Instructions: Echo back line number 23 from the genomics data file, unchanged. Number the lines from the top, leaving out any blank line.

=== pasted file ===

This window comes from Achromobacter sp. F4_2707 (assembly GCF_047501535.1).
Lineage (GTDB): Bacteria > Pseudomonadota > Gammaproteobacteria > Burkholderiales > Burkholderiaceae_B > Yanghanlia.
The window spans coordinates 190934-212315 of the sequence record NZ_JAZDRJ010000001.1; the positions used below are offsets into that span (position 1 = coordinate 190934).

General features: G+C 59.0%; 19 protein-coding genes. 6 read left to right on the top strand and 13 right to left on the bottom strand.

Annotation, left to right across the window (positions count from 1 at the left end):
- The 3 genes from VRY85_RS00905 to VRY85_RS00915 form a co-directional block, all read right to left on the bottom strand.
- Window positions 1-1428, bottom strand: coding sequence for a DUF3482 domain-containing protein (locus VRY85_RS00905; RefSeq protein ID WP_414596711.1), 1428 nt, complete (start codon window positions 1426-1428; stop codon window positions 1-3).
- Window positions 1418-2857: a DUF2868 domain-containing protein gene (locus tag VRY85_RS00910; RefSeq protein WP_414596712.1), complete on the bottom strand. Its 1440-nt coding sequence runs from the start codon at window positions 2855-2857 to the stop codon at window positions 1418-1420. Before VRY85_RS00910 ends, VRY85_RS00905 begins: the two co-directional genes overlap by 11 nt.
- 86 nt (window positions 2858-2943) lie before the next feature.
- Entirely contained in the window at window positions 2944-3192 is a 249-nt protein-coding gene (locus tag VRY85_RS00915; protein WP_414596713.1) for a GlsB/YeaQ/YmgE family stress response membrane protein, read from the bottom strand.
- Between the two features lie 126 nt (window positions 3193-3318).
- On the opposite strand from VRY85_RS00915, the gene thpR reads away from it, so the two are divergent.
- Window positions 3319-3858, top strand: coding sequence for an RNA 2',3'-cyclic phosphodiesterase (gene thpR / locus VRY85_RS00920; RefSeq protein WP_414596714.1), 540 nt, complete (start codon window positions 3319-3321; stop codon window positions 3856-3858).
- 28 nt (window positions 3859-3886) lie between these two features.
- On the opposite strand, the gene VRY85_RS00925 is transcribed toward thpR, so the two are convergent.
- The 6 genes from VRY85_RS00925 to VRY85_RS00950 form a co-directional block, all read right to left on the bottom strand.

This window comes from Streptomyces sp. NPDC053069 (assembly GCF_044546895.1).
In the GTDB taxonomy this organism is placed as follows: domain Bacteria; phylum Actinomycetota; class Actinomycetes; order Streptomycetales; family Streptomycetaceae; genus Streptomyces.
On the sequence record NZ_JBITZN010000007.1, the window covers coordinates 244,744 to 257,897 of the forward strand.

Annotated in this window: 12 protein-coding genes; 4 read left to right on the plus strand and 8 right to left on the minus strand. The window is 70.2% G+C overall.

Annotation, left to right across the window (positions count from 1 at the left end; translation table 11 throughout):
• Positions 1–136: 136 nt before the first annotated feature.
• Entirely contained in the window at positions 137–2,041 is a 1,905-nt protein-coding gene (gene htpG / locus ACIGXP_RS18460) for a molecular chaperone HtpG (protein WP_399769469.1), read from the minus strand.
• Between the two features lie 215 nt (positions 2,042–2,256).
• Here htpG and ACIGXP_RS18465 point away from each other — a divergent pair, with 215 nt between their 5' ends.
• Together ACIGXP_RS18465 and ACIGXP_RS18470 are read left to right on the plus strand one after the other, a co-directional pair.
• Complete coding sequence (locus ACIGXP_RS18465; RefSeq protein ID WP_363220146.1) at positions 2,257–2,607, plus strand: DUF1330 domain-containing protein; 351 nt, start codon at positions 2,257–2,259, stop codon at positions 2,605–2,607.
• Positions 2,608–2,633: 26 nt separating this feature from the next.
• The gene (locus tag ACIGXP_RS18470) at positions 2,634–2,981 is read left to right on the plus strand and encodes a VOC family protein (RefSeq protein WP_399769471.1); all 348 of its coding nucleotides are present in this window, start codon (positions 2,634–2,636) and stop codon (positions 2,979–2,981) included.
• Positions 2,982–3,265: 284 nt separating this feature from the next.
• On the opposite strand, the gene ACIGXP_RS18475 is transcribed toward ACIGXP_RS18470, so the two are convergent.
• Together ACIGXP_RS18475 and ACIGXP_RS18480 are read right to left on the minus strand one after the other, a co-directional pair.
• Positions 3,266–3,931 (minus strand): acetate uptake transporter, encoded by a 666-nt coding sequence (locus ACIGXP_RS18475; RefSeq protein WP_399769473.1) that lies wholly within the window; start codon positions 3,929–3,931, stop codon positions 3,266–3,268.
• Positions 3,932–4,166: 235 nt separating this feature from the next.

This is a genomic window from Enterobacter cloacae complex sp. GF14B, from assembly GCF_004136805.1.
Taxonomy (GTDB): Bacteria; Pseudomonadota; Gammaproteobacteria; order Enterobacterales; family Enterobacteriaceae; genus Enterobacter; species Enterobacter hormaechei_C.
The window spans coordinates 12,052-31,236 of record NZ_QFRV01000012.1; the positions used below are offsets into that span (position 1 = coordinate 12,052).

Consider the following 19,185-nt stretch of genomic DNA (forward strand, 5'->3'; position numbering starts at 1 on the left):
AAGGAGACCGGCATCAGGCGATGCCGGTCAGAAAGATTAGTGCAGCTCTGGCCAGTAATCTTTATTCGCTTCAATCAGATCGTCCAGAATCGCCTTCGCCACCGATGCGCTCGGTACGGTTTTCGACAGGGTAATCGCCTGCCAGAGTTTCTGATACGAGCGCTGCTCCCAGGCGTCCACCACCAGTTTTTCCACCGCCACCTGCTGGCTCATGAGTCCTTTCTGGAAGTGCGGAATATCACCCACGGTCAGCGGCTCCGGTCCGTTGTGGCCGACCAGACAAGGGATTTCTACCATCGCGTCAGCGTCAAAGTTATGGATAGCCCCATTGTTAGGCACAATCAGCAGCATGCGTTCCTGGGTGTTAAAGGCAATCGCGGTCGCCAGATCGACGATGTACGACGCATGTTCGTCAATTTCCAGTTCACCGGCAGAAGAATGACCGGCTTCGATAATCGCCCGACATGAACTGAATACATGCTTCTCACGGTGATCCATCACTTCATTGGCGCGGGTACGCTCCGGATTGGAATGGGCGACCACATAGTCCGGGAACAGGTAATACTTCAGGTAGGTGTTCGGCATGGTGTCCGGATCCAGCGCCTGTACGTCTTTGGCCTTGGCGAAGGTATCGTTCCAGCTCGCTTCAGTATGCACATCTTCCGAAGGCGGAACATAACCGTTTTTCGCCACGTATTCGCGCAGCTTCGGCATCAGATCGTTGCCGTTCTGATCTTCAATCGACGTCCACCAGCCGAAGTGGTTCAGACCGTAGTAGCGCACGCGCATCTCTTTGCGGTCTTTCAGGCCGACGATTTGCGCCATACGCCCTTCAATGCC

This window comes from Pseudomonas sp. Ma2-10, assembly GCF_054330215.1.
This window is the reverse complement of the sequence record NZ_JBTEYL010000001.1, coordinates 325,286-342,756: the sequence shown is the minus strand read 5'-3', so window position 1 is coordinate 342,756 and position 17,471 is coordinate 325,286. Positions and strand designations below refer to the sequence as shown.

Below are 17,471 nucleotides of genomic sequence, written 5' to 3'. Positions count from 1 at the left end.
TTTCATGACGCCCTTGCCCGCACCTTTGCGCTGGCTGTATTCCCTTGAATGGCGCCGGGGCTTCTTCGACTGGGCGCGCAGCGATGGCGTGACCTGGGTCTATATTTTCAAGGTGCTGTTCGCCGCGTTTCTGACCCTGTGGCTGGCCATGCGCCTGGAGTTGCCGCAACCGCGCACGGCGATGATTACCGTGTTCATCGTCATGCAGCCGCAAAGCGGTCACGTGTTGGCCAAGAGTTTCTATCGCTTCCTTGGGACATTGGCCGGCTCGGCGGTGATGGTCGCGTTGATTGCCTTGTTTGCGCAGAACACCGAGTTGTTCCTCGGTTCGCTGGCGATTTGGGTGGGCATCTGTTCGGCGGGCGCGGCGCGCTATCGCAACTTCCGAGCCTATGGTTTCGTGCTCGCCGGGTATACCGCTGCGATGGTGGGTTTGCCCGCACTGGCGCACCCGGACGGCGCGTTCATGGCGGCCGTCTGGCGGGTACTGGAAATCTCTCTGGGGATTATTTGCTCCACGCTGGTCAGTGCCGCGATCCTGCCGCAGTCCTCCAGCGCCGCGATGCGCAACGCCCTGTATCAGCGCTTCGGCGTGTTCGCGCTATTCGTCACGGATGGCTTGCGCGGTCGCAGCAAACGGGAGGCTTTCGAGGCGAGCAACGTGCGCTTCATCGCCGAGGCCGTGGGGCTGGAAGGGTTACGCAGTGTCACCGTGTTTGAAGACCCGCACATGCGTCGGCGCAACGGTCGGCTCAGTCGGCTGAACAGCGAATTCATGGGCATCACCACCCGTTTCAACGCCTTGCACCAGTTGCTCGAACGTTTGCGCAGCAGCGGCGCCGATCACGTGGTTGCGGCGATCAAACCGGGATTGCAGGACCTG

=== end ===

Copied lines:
• Entirely contained in the window at positions 137–2,041 is a 1,905-nt protein-coding gene (gene htpG / locus ACIGXP_RS18460) for a molecular chaperone HtpG (protein WP_399769469.1), read from the minus strand.